Iran began work on Tuesday to produce higher-grade nuclear fuel for a Tehran research reactor, an official said, a move that may increase pressure for new UN sanctions due to Western fears it wants to develop atom bombs.
Tehran announced on Sunday it would produce uranium enriched to a level of 20% for a reactor making medical isotopes. This followed a failure to agree terms for a proposed nuclear fuel swap with major powers, under which it would send most of its low-enriched uranium abroad.
"We started preparatory work at 9:30 am (0600 GMT) in the presence of (International Atomic Energy Agency) representatives," a spokesman for Iran's nuclear energy agency, Ali Shirzadian, said on Tuesday.
"And it (production) will be formally announced at 1 pm by Dr Salehi," he told Reuters, referring to the head of the Iran's Atomic Energy Organization, Ali Akbar Salehi.
Iran's Arabic-language state television, al Alam, said earlier that production of 20% enriched uranium had started at the Natanz plant.
Iran currently enriches uranium to a level of 3.5% while 80% or more is needed for a nuclear bomb.
"Today we started to make 20% enriched nuclear fuel ... in the presence of IAEA inspectors," an unnamed official told al Alam.
The United States and France led calls for what would be a fourth, broader set of punitive sanctions on Iran, a major crude oil producer. A senior lawmaker in Russia, which in the past has urged talks rather than punishment, also said economic measures should be considered.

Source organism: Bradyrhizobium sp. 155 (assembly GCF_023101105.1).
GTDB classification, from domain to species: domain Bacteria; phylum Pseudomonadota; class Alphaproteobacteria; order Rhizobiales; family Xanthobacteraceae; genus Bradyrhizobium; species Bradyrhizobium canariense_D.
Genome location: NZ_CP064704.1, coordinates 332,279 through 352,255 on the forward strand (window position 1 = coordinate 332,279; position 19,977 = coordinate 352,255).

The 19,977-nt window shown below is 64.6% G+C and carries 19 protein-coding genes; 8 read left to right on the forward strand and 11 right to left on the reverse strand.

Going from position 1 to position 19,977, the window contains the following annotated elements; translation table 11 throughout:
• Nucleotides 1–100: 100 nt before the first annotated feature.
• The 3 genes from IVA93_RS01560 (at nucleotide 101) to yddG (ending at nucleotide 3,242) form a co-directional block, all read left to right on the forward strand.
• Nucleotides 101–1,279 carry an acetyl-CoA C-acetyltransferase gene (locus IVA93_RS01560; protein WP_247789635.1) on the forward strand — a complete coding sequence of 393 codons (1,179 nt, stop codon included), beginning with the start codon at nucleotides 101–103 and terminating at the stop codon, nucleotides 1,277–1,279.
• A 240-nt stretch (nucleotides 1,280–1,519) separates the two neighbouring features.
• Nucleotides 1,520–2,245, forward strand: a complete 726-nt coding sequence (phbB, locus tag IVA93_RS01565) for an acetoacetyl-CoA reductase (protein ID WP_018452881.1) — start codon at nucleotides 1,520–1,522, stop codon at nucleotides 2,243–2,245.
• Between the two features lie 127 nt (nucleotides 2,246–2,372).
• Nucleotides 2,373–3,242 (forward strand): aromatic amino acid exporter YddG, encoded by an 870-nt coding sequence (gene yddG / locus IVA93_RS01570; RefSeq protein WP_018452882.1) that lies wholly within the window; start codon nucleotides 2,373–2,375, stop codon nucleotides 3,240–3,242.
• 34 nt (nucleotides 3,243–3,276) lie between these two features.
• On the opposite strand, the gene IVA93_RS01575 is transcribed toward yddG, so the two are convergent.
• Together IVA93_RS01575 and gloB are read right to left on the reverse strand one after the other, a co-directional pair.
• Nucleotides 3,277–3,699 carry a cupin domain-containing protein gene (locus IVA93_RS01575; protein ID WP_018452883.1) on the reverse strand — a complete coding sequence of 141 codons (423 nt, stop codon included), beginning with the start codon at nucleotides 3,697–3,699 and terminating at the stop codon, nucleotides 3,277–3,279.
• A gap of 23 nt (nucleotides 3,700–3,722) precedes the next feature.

Among the big powers only China, which can block any UN sanctions, has remained unswervingly opposed to punishing Iran.
Possible targets for any new sanctions include Iran's central bank, the Revolutionary Guards who Western powers say are key to Iran's nuclear program, shipping firms and its energy sector, Western diplomats say.
Analysts said Iran would need a few months to reconfigure its Natanz plant to refine uranium to higher purity.
Iran may also be having more difficulty obtaining crucial components due to UN sanctions, said the analysts, who added that the latest move might be a negotiating tactic.
Iran's plan to enrich from the 3.5% level suitable for power plant fuel to 20% would advance it much of the way to having weapons-grade uranium.
Tehran says the product is destined for the research reactor, but it lacks the technology to convert the material into special fuel needed to run this plant in the capital.
A Foreign Ministry spokesman said Tehran was still prepared to carry out the fuel swap, if its conditions were met.
On Monday, an IAEA spokeswoman confirmed Tehran had notified the UN nuclear watchdog of its plans to produce higher-grade fuel, and said it would damage chances of saving the atomic fuel supply deal between Iran and world powers.
But Foreign Ministry spokesman Ramin Mehmanparast said on Tuesday, according to state television: "We're still prepared, if our requirements are met, to carry out this swap ... any time they are ready this can be done."
China urges more talks on nuclear plans
Meanwhile, China has called for more talks in the wake of calls by other world powers for possible sanctions on Iran if it goes through with its intention to enrich uranium to higher levels.
Foreign Ministry spokesman Ma Zhaoxu refused to comment on sanctions Tuesday at a news conference, saying "I hope the relevant parties will step up efforts and push for progress in the dialogue and negotiations."
The Associated Press contributed to this report